A kind of mini salad of tomato and melon came in the middle with basil and little flowers. I loved the tomatoes. They were soooo sweet.
a little mound of pasta, linguine, dressed in a light red sauce. The pasta was not quite al dente and had way too much bite. The sauce was not particularly flavorful but I guess it tasted lightly of tomatoes. My little mound was so small, I would say it barely made one bite.
Fourth, we had another fish course. This was halibut with some shellfish (a combination of a tiny piece of lobster and of shrimp). The lobster was wonderfully sweet and tender. The shrimp, in contrast, had an off flavor and was a bit tough. The sauce on the halibut was a corn broth.
At this point, David ordered a Cabernet of Ridge, 2005 that was very good. Unfortunately, the waitress spilled one glass across the table making an enormous, mucky mess with some splashing on David, most staining the tablecloth. They tried to be discrete in cleaning it up but it was a mess and could never satisfactorily be taken care of so they just had to put big white napkins on top of the mess.
Fifth was slices of rare beef in an asian sesame dressing. This was quite flavorful and the meat was both tender enough (with some bite) and tasty. This was probably the most flavorful course, and hence, my fav.
The dessert courses consisted of a jellied custard with large tapioca (or the things in bubble tea—are those tapioca?) and currants. This was creamy and sharp tasting with the currants and then when you bite into the bubble it’s kind of fun. I did like this course. The second dessert course was corn ice cream on some dried fruit with fresh blueberries. The blueberries were some of the tastiest I’ve had, but I did not like the corn ice cream at all. Marci said the ice cream was better if eaten with the accompaniments of dried fruit.
They did bring a little ending course of corn meal macaroons which I did not like and didn’t eat.
A note on the service: they were practically dancing as they served us our plates in a choreographed service. Three or four people would come and place the plates for four, then they would rotate one and then put another plate. They cleared the plates the same way, hence they needed us all to be finished at the same time. If i wasn't, they just took my plate anyway.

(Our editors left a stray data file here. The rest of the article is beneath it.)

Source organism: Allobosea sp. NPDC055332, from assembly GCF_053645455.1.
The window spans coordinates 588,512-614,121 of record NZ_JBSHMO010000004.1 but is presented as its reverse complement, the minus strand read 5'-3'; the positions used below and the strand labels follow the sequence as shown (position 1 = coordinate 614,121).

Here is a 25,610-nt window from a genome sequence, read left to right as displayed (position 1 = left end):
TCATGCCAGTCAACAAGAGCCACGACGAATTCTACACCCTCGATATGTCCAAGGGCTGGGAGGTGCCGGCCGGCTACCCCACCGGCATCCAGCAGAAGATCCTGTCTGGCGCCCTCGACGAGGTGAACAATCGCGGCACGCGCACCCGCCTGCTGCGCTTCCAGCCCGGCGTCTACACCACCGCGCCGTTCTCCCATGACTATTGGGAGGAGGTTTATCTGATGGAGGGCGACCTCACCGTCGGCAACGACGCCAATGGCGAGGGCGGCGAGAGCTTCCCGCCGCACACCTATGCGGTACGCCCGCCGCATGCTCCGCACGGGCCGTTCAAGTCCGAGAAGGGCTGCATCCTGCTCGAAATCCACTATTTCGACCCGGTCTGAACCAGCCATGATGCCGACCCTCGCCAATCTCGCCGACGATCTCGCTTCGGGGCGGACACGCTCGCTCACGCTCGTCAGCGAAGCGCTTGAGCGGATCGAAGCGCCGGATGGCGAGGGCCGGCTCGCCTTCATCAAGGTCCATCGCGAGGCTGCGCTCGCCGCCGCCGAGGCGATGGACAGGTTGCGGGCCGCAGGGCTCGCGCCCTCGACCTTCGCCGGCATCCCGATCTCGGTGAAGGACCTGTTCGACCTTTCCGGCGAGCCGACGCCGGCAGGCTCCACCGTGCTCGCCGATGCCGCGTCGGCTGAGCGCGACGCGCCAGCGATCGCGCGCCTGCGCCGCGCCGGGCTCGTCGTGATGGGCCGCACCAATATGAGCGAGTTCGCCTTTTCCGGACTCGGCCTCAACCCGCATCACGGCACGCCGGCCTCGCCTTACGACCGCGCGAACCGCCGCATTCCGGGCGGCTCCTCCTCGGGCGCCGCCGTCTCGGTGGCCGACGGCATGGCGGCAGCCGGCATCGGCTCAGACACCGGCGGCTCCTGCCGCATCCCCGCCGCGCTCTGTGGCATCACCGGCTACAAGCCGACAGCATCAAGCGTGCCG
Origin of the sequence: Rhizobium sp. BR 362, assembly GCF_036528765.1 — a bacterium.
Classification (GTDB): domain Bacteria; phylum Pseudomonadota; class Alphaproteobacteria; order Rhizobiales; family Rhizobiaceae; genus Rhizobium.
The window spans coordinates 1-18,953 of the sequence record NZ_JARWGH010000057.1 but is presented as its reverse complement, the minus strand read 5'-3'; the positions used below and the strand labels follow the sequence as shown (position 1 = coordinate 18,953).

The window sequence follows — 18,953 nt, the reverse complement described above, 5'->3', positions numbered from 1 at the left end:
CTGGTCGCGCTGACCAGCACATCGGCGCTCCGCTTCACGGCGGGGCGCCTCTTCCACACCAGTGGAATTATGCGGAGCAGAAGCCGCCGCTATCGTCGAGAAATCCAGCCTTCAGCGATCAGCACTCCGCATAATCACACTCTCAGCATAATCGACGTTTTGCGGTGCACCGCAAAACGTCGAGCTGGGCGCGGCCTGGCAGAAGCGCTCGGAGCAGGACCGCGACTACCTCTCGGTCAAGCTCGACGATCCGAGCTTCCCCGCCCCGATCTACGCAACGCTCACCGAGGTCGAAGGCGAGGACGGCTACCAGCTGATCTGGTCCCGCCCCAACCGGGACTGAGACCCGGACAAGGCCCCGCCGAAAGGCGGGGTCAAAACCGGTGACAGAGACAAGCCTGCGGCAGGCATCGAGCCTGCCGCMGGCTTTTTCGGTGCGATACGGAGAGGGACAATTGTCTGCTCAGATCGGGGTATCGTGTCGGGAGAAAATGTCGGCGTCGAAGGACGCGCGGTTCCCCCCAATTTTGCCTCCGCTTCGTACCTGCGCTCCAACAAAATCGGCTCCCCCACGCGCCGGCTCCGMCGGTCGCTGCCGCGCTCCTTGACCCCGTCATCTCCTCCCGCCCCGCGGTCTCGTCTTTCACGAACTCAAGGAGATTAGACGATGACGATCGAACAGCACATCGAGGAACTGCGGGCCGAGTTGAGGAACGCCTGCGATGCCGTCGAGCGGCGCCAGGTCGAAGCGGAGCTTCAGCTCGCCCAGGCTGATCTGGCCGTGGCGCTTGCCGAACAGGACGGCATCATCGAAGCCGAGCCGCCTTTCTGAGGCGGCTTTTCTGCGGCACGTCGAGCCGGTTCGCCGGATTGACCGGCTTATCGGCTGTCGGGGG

The experience, the conversation and company were enjoyable, but overall the experience was a disappointment. Many cheaper meals were better tasting and certainly more filling.

Harvard Square, Cambridge

Cambridge MA
Cambridge in the middle of July is a very busy, hectic place (at least at Harvard Square). I don’t know how many of the people milling around are tourists and how many are locals, but it was like a zoo. At the square itself is a central visitor information booth with long lines. It’s also where the T stops. There are many cops just hanging around here as well, not sure why.
Radiating out from the central square are the main shopping/eating streets and then Harvard itself which we really didn’t get to see because we had time constraints given that the bikes needed to be back. But we did wander the streets a bit. The shopping seemed primarily geared toward locals. There were not a lot of t-shirt or junk shops but more Harvard wear, trendy stuff, sports stores, a few cafes, ice cream shops, etc.